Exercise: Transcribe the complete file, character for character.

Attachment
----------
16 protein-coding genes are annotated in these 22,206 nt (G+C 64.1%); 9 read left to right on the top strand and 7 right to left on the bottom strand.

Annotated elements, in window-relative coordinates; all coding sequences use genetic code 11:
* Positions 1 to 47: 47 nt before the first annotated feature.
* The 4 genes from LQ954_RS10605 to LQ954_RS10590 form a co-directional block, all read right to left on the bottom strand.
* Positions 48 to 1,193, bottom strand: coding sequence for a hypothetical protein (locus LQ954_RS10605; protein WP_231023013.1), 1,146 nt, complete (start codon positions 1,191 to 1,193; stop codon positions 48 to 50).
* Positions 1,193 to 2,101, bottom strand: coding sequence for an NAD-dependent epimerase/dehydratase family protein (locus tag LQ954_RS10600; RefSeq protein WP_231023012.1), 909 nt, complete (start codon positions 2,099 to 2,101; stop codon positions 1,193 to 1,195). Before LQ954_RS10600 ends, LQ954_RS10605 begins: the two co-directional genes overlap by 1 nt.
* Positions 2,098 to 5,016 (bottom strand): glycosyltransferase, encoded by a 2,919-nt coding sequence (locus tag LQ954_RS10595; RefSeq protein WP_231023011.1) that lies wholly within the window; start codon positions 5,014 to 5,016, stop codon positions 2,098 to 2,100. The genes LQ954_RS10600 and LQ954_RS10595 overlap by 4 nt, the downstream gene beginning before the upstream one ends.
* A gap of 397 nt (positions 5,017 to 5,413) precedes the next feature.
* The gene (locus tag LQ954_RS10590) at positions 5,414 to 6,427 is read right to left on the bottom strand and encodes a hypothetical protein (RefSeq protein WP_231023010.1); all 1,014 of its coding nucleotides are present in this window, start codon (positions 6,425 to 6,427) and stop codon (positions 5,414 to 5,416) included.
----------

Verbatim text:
16 protein-coding genes are annotated in these 22,206 nt (G+C 64.1%); 9 read left to right on the top strand and 7 right to left on the bottom strand.

Annotated elements, in window-relative coordinates; all coding sequences use genetic code 11:
* Positions 1 to 47: 47 nt before the first annotated feature.
* The 4 genes from LQ954_RS10605 to LQ954_RS10590 form a co-directional block, all read right to left on the bottom strand.
* Positions 48 to 1,193, bottom strand: coding sequence for a hypothetical protein (locus LQ954_RS10605; protein WP_231023013.1), 1,146 nt, complete (start codon positions 1,191 to 1,193; stop codon positions 48 to 50).
* Positions 1,193 to 2,101, bottom strand: coding sequence for an NAD-dependent epimerase/dehydratase family protein (locus tag LQ954_RS10600; RefSeq protein WP_231023012.1), 909 nt, complete (start codon positions 2,099 to 2,101; stop codon positions 1,193 to 1,195). Before LQ954_RS10600 ends, LQ954_RS10605 begins: the two co-directional genes overlap by 1 nt.
* Positions 2,098 to 5,016 (bottom strand): glycosyltransferase, encoded by a 2,919-nt coding sequence (locus tag LQ954_RS10595; RefSeq protein WP_231023011.1) that lies wholly within the window; start codon positions 5,014 to 5,016, stop codon positions 2,098 to 2,100. The genes LQ954_RS10600 and LQ954_RS10595 overlap by 4 nt, the downstream gene beginning before the upstream one ends.
* A gap of 397 nt (positions 5,017 to 5,413) precedes the next feature.
* The gene (locus tag LQ954_RS10590) at positions 5,414 to 6,427 is read right to left on the bottom strand and encodes a hypothetical protein (RefSeq protein WP_231023010.1); all 1,014 of its coding nucleotides are present in this window, start codon (positions 6,425 to 6,427) and stop codon (positions 5,414 to 5,416) included.